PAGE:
Festival of India

League: Voter Participation -- Not Just Registration -- Crucial

The McLean County League of Women Voters (LWV) Saturday offered voter registration at the Festival of India on the Illinois State University campus quad, as well as assisting with NAACP registration at Mt. Pisgah Baptist Church on Bloomington’s west side.

Registration will continue next Saturday this month at the church, and Sept. 27 is a communitywide volunteer Registration Day, co-sponsored by the League with Not In Our Town: Bloomington-Normal

“The more people we get out to vote, the better our leaders will be prepared to know what we want and what we expect out of them,” LWV’s Phyllis VerSteegh said during the Twin Cities Indian community's annual event. “If we do not to events like this, people will not be aware of what they need to do, how they need to register, where they need to go to vote, how they vote, etc.”

NAACP registration efforts launched earlier this month at Mt. Pisgah, with volunteers also canvassing the area around the church, according to LWV’s Katie Pratt largely to spur community voter awareness.

In addition, the League next month will sponsor mock elections at Bloomington Middle School and Normal Community High School, as well as registration efforts Oct. 4 at Normal’s Unity Community Center, 632 Orlando Avenue. LWV participated as well as the recent Heartland Community College Fall Fest, and VerSteegh noted a local elementary school teacher’s aide has requested voter material, arguing “it’s never too young to start getting people engaged in and aware of political activities.”

Pratt stressed Twin Cities university students can vote either absentee or locally. Voter info is available at the Illinois State Board of Elections website (www.elections.il.gov/), the McLean County Clerk’s office site (www.mcleancountyil.gov), through the ISU student portal, at my.illinoisstate.edu.

Early registration ends Oct. 11 – after that, individuals must register onsite at area election authorities.

“It isn’t enough to register – people have to get out to vote,” VerSteegh emphasized. “They can start voting early Sept. 29 (see above list of sites).”


Culture on The Quad, Communities Commingled

The Illinois State University quad came alive Sunday with dance, color, and camaraderie both among Bloomington-Normal’s diverse but united Indian “communities” and between the cities’ Indian and non-Indian neighbors.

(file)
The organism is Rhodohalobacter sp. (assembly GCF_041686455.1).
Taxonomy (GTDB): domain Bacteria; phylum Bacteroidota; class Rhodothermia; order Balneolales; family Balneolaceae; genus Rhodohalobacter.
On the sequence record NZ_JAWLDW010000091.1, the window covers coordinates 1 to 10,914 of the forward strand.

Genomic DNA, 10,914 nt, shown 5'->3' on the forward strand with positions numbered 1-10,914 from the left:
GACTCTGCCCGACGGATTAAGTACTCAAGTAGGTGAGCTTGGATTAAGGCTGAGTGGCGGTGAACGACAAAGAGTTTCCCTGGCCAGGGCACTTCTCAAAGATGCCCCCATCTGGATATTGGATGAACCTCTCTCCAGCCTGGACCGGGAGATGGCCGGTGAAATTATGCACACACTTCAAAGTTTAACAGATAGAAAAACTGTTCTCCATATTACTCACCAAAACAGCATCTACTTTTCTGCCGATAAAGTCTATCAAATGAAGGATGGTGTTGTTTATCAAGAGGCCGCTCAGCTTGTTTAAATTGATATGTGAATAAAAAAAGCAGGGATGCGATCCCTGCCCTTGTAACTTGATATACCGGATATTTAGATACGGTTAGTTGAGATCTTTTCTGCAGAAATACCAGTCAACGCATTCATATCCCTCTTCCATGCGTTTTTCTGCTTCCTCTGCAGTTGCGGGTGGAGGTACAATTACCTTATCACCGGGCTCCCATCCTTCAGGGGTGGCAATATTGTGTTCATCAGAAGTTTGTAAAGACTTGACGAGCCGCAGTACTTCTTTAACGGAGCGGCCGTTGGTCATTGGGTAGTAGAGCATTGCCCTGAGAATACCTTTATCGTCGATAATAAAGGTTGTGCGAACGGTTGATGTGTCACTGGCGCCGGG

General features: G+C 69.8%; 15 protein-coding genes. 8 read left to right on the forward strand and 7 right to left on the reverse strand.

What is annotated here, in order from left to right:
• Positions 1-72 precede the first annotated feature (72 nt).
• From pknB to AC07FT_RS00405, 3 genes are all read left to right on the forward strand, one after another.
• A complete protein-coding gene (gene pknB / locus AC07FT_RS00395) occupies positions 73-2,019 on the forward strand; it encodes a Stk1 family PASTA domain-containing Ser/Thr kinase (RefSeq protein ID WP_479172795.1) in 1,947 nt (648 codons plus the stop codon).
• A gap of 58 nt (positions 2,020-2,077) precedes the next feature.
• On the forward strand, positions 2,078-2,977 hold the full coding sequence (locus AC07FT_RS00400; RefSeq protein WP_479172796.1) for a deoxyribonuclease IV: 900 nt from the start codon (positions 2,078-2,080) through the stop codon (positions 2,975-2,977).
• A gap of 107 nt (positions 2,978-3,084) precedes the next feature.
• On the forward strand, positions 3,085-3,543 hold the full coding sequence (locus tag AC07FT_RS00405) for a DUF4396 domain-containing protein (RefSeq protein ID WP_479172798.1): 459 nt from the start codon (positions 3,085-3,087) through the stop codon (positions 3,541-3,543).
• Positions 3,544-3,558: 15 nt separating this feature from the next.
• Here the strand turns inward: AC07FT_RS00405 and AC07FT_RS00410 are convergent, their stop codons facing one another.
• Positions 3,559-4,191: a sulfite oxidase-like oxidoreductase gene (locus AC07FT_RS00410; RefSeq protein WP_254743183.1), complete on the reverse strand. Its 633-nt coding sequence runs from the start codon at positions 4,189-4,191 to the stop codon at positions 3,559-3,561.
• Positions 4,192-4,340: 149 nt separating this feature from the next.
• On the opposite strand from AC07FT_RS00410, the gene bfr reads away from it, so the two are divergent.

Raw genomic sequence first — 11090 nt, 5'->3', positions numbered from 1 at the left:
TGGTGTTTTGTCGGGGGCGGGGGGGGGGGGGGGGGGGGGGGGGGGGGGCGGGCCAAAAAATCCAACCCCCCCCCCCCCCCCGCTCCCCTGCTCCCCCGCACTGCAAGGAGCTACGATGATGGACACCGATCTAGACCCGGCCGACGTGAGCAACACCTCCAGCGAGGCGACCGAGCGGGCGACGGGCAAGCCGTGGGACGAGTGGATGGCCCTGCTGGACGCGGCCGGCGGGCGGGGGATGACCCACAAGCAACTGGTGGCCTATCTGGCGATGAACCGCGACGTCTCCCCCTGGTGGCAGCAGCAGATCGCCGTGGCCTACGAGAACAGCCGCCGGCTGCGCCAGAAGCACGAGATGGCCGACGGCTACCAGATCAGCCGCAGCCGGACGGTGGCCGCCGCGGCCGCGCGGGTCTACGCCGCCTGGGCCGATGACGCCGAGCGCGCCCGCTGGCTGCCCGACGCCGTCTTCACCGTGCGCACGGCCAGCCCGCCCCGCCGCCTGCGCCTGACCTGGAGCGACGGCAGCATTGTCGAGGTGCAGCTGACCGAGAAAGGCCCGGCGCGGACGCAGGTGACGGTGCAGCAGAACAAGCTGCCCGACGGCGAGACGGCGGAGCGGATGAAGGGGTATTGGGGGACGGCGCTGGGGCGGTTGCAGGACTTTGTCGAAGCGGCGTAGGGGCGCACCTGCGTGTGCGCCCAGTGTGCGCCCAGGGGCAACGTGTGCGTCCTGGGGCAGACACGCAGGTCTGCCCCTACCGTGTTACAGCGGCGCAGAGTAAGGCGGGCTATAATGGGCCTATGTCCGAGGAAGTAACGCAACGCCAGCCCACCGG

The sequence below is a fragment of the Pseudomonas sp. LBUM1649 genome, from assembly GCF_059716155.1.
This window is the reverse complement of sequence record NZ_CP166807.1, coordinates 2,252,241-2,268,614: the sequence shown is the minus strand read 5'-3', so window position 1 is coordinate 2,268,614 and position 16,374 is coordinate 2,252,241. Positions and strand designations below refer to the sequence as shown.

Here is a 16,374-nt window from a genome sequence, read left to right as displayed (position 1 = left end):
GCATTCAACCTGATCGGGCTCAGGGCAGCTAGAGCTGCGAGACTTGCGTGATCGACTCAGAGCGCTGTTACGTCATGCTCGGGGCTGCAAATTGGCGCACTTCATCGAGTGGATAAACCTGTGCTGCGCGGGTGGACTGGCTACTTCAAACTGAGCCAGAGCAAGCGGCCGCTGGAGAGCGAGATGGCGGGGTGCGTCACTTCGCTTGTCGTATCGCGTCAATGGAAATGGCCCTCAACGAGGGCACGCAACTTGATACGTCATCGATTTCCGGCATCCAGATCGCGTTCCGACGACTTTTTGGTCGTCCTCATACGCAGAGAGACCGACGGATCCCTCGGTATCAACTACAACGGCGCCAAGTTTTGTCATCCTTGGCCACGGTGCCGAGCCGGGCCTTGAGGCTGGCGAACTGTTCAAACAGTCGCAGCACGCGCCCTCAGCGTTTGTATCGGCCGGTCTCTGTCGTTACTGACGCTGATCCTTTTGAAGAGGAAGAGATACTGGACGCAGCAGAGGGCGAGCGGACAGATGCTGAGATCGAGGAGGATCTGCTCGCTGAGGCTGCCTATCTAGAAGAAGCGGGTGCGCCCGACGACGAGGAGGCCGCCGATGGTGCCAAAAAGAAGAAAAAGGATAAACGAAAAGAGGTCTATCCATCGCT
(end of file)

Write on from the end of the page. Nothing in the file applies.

This year’s fifth annual Festival of India buoyed McLean County India Association (MCIA) President-Elect Archana Shekara, an ISU assistant professor of graphic design. But for Shekara, whose academic and personal worlds cross many cultures, the fun and fellowship are prelude to what she hopes to be an expanded outreach to and understanding with the community.

The first festivals were held at first the McLean County Museum of History and then Miller Park, “but since I teach here, I thought it would be so nice if we could do it here,” Shekara related.

“It’s a great collaboration between this university and the Indian community, the McLean County India Association,” she said. “People learn from each other – we’re having fun at this festival, but they’re also learning.”

The festival officially kicked off with the traditional Deep Prajavalan ceremony (see top photo at right) – the lighting of a lamp fashioned from flowers by Bloomington’s Krishna Flowers and Gardening -- led by 2015 MCIA President Uma Kallakuri, Bloomington Mayor Tari Renner, ISU’s College of Fine Arts Dean Jean M.K. Miller and Provost Janet Krejci, and Not In Our Town: Bloomington/Normal leader and Hindu Temple of Bloomington-Normal board member Mandava Rao.

In addition to onstage music and dance from throughout the subcontinent, the event featured Indian fashions, crafts and decorations, and spiritual, health information, and educational booths, as well as face-painting, a “bounce house,” and balloon animals. Representatives of the Twin Cities’ Hindu temple were joined by  members of Bloomington’s International Society for Krishna Consciousness – a local Hare Krishna group.

The festival also showcased Indian art including rangoli -- patterns created on the ground or floor traditionally using materials such as rice flour and often placed at the doorway of a temple or home, “welcoming people and warding off evil,” said Shekara, an ISU College of Fine Arts Service Award recipient.